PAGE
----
Expert Finds Freeman Case Unlike Any Other Neonaticide

BERLIN – With a grand jury this week reportedly indicting an Ocean City woman on first-degree murder charges in the death of her infant son, a picture of other women in similar situations continues to emerge with a wealth of case history available to prosecutors and defense attorneys, but the extreme nature of the Christy Freeman case apparently does not fit into any prior set of circumstances and could be a first of its kind.

Freeman, 37, has been charged with first-degree murder in the death of her newborn son, a twin, in 2004. The charges were filed after investigators discovered her recently delivered stillborn fetus wrapped in a towel under the bathroom sink in her Ocean City home on July 27. The investigation led to the discovery of three more fetuses in and around her home including two, dating back to 2004, wrapped in plastic bags at the bottom of a trunk in her bedroom and a fourth similarly wrapped found in a recreational vehicle parked in the driveway of the home.

Freeman has since admitted one of the fetuses found in the trunk was the first of two twins that she allowed to die in the toilet. The admission led state prosecutors to drop the charges against her for the death of her most recent child in late July and apply first-degree murder charges against her for the death of her full-term or near full-term infant in 2004.

Although State’s Attorney’s Office Public Information Officer Mallory Knapp adamantly denied it yesterday, reliable sources indicate Freeman was indicted by the grand jury sometime this week. Insiders confirm Freeman’s four children were subpoenaed to appear on Tuesday in Snow Hill for questioning before the grand jury, which over two days heard the case. Knapp would not confirm or deny a grand jury heard the case this week.

Meanwhile, members of the legal community have privately questioned the strength of the case against Freeman, who is reportedly being represented by public defender Burton Anderson and attorney Scott Collins, who had been a long-time member of State’s Attorney Joel Todd’s prosecutorial team. Questions are surrounding the legality of the confession and whether Freeman was given ample opportunity to speak to attorney Frank Benvenuto before confessing.

The murder of one’s own child, called filicide, and the murder of one’s own newborn child within 24 hours of its birth, called neonaticide, is certainly not a new phenomenon with new cases reported almost daily. However, as prosecutors and defense attorneys begin preparing for the Freeman case, they are likely wrestling with how to fit the extreme nature of the case into any case that has come before it.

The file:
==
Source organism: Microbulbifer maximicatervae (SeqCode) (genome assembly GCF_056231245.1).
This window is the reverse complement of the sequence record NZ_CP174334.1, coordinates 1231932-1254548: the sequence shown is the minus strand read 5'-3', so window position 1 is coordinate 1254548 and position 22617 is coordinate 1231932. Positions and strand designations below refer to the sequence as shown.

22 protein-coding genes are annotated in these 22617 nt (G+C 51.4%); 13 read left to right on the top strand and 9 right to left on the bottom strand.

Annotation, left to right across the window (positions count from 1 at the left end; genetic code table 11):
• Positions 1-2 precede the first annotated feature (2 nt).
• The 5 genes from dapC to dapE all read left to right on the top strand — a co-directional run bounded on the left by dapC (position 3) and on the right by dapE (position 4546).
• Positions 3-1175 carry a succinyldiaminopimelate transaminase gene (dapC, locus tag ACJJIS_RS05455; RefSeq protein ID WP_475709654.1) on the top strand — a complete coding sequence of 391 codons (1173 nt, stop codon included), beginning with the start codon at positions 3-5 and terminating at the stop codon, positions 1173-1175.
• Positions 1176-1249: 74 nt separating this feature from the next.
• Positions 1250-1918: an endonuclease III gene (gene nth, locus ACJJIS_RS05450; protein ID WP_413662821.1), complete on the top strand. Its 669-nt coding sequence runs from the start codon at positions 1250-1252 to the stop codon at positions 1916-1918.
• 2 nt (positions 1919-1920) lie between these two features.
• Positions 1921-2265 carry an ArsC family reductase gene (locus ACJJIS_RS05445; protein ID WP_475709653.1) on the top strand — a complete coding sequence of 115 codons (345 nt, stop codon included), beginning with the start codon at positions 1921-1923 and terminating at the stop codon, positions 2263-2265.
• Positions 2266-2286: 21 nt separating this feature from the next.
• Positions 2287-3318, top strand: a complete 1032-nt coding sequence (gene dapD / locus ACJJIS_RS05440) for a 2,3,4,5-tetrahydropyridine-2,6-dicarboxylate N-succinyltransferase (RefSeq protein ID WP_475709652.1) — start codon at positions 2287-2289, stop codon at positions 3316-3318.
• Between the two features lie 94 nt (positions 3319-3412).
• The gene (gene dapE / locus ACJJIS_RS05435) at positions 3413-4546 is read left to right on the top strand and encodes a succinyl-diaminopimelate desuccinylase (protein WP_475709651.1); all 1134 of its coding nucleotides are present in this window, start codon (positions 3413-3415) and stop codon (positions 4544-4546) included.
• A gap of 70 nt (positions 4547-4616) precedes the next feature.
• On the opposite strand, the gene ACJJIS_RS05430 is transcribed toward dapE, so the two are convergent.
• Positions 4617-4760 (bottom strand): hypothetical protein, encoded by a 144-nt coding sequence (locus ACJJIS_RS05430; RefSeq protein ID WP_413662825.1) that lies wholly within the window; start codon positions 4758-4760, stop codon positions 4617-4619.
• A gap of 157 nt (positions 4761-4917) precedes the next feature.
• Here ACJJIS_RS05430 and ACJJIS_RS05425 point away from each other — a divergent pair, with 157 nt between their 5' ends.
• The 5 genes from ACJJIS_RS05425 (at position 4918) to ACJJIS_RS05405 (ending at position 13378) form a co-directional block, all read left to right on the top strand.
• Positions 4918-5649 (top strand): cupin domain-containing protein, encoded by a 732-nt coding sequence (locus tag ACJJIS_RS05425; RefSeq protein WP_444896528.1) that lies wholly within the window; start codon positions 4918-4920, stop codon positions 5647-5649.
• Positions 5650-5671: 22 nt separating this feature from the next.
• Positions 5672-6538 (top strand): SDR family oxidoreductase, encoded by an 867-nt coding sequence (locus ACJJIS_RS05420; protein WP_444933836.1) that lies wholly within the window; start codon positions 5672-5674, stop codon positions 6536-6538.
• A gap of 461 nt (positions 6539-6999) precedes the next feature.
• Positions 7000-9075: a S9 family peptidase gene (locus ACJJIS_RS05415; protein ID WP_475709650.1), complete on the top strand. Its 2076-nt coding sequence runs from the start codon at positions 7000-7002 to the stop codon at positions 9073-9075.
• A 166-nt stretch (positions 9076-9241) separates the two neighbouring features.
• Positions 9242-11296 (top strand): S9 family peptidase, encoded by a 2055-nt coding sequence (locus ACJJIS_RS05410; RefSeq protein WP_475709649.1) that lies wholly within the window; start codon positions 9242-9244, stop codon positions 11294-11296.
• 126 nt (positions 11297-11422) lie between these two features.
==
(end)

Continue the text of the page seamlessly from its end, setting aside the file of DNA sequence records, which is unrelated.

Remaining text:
Dr. Neil S. Kaye is a noted forensic psychiatrist highly regarded as an expert in filicide and neonaticide. His testimony has had a major impact on several high profile cases and he has delivered hundreds of lectures and published dozens of articles on the subject. While Kaye has not been contacted by either side in the pending Freeman case, he has been keeping a close eye on it and said this week it doesn’t fit neatly into any of cases he has worked on directly or researched over the years.

“It doesn’t fit any profile,” he said this week. “There is more than one victim in one episode, and it appears there was more than one episode over a period of time. This is the first time in history that this has ever been reported. I can think of no other case like this in the 200 years of research available.”

Neonaticide is the killing of a newborn within the first 24 hours of life. Although relatively uncommon, numerous cases of maternal neonaticide have been reported.

Statistically, the U.S. ranks first in child homicide under the age of four years. Forty-five percent of all child murders occur in the first 24 hours of life and can be classified as neonaticide. Neonaticidal mothers are generally between 16 and 38 years old with almost 90 percent age 25 or younger.

Less than 20 percent are married and less than 30 percent are seen as psychotic or depressed. The majority of neonaticidal mothers are unwed, poor and have denied and/or concealed their pregnancy since conception. They frequently give birth alone and dispose of the baby as an abortion that occurs too late.